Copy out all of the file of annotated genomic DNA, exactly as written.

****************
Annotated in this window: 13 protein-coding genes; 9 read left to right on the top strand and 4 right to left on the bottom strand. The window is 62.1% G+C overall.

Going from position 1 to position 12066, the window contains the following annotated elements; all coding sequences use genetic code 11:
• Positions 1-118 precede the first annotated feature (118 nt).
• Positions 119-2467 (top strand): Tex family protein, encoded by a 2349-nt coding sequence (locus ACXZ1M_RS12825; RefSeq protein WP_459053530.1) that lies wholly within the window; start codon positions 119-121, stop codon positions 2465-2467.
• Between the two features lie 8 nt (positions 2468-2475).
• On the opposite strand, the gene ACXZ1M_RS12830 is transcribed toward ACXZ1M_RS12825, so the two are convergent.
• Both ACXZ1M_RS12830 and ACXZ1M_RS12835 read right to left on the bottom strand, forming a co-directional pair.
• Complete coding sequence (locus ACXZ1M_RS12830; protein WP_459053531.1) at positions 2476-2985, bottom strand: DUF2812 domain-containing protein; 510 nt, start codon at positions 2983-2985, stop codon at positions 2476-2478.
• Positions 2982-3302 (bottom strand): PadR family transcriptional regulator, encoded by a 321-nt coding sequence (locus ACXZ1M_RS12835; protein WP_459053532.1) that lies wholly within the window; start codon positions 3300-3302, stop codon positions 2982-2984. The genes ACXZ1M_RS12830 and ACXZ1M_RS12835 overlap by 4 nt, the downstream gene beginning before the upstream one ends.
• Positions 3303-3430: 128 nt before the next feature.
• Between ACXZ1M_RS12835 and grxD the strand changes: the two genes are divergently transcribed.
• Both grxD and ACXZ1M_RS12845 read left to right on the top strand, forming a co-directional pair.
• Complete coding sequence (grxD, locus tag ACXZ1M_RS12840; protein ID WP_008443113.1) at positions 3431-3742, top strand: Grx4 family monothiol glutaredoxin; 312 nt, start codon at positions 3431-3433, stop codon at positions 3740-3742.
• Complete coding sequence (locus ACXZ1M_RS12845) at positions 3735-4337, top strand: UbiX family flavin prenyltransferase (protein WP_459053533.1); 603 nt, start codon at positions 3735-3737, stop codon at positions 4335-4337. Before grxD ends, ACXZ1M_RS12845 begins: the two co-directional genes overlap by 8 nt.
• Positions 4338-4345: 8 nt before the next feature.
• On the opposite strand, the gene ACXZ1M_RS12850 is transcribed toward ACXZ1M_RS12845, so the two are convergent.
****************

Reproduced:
Annotated in this window: 13 protein-coding genes; 9 read left to right on the top strand and 4 right to left on the bottom strand. The window is 62.1% G+C overall.

Going from position 1 to position 12066, the window contains the following annotated elements; all coding sequences use genetic code 11:
• Positions 1-118 precede the first annotated feature (118 nt).
• Positions 119-2467 (top strand): Tex family protein, encoded by a 2349-nt coding sequence (locus ACXZ1M_RS12825; RefSeq protein WP_459053530.1) that lies wholly within the window; start codon positions 119-121, stop codon positions 2465-2467.
• Between the two features lie 8 nt (positions 2468-2475).
• On the opposite strand, the gene ACXZ1M_RS12830 is transcribed toward ACXZ1M_RS12825, so the two are convergent.
• Both ACXZ1M_RS12830 and ACXZ1M_RS12835 read right to left on the bottom strand, forming a co-directional pair.
• Complete coding sequence (locus ACXZ1M_RS12830; protein WP_459053531.1) at positions 2476-2985, bottom strand: DUF2812 domain-containing protein; 510 nt, start codon at positions 2983-2985, stop codon at positions 2476-2478.
• Positions 2982-3302 (bottom strand): PadR family transcriptional regulator, encoded by a 321-nt coding sequence (locus ACXZ1M_RS12835; protein WP_459053532.1) that lies wholly within the window; start codon positions 3300-3302, stop codon positions 2982-2984. The genes ACXZ1M_RS12830 and ACXZ1M_RS12835 overlap by 4 nt, the downstream gene beginning before the upstream one ends.
• Positions 3303-3430: 128 nt before the next feature.
• Between ACXZ1M_RS12835 and grxD the strand changes: the two genes are divergently transcribed.
• Both grxD and ACXZ1M_RS12845 read left to right on the top strand, forming a co-directional pair.
• Complete coding sequence (grxD, locus tag ACXZ1M_RS12840; protein ID WP_008443113.1) at positions 3431-3742, top strand: Grx4 family monothiol glutaredoxin; 312 nt, start codon at positions 3431-3433, stop codon at positions 3740-3742.
• Complete coding sequence (locus ACXZ1M_RS12845) at positions 3735-4337, top strand: UbiX family flavin prenyltransferase (protein WP_459053533.1); 603 nt, start codon at positions 3735-3737, stop codon at positions 4335-4337. Before grxD ends, ACXZ1M_RS12845 begins: the two co-directional genes overlap by 8 nt.
• Positions 4338-4345: 8 nt before the next feature.
• On the opposite strand, the gene ACXZ1M_RS12850 is transcribed toward ACXZ1M_RS12845, so the two are convergent.